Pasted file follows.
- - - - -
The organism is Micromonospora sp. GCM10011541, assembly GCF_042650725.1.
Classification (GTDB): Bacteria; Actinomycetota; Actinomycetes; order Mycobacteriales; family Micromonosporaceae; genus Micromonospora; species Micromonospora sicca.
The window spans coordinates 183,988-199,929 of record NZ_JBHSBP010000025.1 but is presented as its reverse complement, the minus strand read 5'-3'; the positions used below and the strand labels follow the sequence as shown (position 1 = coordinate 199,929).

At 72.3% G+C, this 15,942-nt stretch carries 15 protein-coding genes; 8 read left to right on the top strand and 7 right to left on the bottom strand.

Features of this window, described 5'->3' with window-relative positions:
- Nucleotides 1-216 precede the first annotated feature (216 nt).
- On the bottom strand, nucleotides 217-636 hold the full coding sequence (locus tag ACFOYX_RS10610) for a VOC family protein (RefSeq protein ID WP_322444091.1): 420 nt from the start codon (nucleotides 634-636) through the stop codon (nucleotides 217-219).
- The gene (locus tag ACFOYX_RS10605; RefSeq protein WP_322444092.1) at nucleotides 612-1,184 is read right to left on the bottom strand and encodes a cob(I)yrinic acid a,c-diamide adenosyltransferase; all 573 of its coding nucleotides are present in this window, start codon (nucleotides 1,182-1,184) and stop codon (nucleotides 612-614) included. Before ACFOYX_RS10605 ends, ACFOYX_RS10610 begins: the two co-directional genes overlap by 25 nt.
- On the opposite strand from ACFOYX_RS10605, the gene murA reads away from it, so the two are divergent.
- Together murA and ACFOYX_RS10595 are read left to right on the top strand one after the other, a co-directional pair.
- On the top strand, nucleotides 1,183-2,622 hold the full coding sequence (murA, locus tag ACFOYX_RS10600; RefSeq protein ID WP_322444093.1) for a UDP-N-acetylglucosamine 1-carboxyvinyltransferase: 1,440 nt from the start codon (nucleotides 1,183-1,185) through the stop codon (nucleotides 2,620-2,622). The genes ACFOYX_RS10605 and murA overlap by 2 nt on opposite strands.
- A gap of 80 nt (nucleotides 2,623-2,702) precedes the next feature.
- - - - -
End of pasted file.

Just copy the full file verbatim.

The organism is Micromonospora sp. GCM10011541, assembly GCF_042650725.1.
Classification (GTDB): Bacteria; Actinomycetota; Actinomycetes; order Mycobacteriales; family Micromonosporaceae; genus Micromonospora; species Micromonospora sicca.
The window spans coordinates 183,988-199,929 of record NZ_JBHSBP010000025.1 but is presented as its reverse complement, the minus strand read 5'-3'; the positions used below and the strand labels follow the sequence as shown (position 1 = coordinate 199,929).

At 72.3% G+C, this 15,942-nt stretch carries 15 protein-coding genes; 8 read left to right on the top strand and 7 right to left on the bottom strand.

Features of this window, described 5'->3' with window-relative positions:
- Nucleotides 1-216 precede the first annotated feature (216 nt).
- On the bottom strand, nucleotides 217-636 hold the full coding sequence (locus tag ACFOYX_RS10610) for a VOC family protein (RefSeq protein ID WP_322444091.1): 420 nt from the start codon (nucleotides 634-636) through the stop codon (nucleotides 217-219).
- The gene (locus tag ACFOYX_RS10605; RefSeq protein WP_322444092.1) at nucleotides 612-1,184 is read right to left on the bottom strand and encodes a cob(I)yrinic acid a,c-diamide adenosyltransferase; all 573 of its coding nucleotides are present in this window, start codon (nucleotides 1,182-1,184) and stop codon (nucleotides 612-614) included. Before ACFOYX_RS10605 ends, ACFOYX_RS10610 begins: the two co-directional genes overlap by 25 nt.
- On the opposite strand from ACFOYX_RS10605, the gene murA reads away from it, so the two are divergent.
- Together murA and ACFOYX_RS10595 are read left to right on the top strand one after the other, a co-directional pair.
- On the top strand, nucleotides 1,183-2,622 hold the full coding sequence (murA, locus tag ACFOYX_RS10600; RefSeq protein ID WP_322444093.1) for a UDP-N-acetylglucosamine 1-carboxyvinyltransferase: 1,440 nt from the start codon (nucleotides 1,183-1,185) through the stop codon (nucleotides 2,620-2,622). The genes ACFOYX_RS10605 and murA overlap by 2 nt on opposite strands.
- A gap of 80 nt (nucleotides 2,623-2,702) precedes the next feature.